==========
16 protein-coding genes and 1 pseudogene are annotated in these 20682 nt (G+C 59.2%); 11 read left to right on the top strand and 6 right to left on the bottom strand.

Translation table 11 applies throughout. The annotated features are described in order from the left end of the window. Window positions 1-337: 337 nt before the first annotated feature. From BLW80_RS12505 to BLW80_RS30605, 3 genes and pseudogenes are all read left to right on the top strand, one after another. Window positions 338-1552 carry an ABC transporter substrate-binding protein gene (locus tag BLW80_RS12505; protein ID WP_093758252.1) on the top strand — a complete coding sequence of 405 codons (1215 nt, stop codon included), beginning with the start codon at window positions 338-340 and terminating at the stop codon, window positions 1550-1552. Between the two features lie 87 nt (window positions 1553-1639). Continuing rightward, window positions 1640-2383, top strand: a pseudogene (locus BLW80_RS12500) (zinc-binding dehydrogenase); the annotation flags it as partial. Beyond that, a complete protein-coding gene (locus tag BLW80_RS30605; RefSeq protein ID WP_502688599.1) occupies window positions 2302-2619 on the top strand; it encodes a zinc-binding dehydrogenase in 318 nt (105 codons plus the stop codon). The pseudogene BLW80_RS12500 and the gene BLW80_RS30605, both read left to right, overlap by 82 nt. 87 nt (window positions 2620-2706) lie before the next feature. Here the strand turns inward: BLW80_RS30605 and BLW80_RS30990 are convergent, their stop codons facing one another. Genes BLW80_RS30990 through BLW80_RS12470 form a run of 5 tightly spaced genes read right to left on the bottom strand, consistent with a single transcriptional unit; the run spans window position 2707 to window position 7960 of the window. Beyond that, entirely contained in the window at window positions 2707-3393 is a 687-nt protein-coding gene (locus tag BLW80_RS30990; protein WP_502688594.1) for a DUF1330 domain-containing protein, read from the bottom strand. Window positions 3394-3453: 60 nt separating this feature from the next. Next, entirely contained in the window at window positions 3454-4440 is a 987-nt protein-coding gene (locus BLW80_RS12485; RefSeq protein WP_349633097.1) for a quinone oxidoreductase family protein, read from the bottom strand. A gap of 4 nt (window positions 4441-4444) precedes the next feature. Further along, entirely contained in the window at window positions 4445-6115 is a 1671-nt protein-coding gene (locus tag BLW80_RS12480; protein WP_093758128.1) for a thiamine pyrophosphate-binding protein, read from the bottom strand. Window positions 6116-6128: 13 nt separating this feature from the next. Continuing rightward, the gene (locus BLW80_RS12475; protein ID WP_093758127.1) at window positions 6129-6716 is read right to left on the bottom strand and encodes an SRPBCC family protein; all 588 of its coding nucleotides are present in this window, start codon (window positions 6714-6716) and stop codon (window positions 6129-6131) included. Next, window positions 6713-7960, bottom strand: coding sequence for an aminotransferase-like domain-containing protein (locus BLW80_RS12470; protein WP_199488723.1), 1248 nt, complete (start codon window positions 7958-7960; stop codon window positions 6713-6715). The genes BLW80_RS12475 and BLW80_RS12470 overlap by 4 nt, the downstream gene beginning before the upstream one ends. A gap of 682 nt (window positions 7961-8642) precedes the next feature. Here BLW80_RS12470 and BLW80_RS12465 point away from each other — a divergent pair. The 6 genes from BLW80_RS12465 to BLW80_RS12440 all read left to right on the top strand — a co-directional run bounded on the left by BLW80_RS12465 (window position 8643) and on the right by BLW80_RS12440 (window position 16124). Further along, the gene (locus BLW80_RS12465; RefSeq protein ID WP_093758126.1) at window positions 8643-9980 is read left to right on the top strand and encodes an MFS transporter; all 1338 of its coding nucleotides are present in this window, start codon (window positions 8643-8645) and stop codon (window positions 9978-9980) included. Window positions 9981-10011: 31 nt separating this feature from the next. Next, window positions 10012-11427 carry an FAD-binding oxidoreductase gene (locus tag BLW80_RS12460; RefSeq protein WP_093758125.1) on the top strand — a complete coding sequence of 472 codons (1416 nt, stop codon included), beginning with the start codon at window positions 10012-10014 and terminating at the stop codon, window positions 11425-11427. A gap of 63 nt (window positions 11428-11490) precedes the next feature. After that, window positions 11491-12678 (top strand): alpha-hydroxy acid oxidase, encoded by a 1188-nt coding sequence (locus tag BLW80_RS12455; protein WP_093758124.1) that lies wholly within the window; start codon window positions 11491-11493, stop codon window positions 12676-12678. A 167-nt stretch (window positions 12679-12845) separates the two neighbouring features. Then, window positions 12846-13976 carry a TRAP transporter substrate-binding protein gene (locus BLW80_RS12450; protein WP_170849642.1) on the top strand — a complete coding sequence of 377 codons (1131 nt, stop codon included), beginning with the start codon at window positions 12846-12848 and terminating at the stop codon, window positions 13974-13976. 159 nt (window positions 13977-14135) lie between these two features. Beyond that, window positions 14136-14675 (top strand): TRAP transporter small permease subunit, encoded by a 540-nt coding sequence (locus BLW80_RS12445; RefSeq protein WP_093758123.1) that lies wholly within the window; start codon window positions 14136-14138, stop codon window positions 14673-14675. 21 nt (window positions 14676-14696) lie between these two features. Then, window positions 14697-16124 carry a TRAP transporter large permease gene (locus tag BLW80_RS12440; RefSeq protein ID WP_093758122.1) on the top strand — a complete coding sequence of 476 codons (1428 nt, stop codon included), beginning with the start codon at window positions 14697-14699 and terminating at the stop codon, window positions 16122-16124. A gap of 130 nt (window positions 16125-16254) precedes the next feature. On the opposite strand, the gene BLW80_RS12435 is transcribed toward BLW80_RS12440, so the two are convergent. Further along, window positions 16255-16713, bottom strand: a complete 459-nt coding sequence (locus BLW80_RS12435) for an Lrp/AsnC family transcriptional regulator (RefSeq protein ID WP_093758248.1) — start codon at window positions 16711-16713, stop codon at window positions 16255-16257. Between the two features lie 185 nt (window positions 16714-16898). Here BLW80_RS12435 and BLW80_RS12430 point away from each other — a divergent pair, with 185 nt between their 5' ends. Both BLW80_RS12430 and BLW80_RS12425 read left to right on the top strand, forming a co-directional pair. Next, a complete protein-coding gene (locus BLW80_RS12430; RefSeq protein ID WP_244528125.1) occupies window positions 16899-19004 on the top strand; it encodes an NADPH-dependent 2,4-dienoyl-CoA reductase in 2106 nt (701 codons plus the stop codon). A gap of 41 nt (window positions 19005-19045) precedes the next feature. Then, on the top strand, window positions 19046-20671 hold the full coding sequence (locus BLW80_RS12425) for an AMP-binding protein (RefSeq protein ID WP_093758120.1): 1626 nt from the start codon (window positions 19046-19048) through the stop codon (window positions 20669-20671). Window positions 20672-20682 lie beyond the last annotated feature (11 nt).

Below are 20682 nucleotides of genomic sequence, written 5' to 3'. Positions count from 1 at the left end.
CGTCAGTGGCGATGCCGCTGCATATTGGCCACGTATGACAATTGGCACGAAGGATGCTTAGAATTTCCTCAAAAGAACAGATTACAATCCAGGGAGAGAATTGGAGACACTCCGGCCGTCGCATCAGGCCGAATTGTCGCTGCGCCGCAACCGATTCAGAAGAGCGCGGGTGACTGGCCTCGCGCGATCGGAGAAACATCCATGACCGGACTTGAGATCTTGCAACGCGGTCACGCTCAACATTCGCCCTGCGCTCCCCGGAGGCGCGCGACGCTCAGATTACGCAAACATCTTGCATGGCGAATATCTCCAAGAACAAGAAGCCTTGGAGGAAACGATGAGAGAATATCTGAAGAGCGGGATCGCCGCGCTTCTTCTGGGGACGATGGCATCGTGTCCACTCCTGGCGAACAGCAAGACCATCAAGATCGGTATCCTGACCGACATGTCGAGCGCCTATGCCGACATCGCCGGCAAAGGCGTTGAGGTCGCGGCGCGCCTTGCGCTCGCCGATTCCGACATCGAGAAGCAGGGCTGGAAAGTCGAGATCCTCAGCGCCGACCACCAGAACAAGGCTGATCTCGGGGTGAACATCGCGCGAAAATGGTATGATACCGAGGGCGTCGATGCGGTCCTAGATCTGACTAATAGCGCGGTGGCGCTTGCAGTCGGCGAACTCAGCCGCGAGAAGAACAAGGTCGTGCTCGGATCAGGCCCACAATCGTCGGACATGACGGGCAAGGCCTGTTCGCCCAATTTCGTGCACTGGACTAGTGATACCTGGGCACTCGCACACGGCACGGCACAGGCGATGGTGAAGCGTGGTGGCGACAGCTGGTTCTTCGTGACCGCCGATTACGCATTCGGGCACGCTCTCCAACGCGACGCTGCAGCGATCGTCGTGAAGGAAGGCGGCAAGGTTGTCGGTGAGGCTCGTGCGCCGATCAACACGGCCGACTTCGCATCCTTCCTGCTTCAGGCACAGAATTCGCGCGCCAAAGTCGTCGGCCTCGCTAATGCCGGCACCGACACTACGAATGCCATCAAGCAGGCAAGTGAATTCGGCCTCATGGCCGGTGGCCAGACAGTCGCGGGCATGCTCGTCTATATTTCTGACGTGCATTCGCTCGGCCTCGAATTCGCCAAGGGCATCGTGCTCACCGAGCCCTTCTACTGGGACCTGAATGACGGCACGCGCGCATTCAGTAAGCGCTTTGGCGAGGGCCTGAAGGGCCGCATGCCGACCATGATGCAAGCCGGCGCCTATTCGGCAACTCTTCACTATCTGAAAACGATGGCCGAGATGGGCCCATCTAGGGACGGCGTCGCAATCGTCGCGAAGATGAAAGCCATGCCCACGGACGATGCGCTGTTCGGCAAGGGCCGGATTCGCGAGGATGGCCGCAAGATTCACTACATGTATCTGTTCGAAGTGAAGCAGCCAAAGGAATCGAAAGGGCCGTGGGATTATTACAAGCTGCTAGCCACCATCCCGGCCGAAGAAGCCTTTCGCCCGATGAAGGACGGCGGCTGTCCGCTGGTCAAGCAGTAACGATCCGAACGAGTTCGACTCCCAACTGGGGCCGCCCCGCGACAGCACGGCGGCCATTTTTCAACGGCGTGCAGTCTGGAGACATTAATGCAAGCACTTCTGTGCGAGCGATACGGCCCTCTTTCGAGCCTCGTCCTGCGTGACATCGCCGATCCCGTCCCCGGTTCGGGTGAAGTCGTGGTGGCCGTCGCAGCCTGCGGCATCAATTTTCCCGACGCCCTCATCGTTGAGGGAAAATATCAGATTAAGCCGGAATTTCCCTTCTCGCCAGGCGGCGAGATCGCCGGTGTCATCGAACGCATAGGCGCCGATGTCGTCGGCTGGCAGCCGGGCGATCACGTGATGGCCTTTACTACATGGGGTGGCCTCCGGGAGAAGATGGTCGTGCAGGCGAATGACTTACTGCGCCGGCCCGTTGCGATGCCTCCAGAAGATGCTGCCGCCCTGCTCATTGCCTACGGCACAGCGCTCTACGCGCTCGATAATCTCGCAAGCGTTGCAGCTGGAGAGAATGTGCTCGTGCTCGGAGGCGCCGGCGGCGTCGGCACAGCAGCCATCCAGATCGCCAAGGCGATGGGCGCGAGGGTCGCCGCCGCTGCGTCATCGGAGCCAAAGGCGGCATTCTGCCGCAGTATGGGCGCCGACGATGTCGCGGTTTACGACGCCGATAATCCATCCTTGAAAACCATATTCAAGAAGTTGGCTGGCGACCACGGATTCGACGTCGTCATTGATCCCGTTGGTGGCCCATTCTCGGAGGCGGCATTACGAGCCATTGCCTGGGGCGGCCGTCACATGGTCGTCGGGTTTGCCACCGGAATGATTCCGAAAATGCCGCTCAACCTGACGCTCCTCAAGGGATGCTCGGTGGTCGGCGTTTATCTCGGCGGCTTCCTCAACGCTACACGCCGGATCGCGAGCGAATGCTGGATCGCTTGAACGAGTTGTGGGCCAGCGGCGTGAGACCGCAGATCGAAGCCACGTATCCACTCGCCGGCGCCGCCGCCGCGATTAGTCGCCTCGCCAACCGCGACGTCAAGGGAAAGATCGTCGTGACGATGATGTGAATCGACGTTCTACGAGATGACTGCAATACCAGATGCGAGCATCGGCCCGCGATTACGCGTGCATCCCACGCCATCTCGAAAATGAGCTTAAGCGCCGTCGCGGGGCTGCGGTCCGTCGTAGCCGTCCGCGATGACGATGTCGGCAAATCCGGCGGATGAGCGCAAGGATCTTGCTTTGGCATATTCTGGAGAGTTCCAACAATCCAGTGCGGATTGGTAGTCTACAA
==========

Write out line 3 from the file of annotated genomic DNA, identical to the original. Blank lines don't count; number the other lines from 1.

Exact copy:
Below are 20682 nucleotides of genomic sequence, written 5' to 3'. Positions count from 1 at the left end.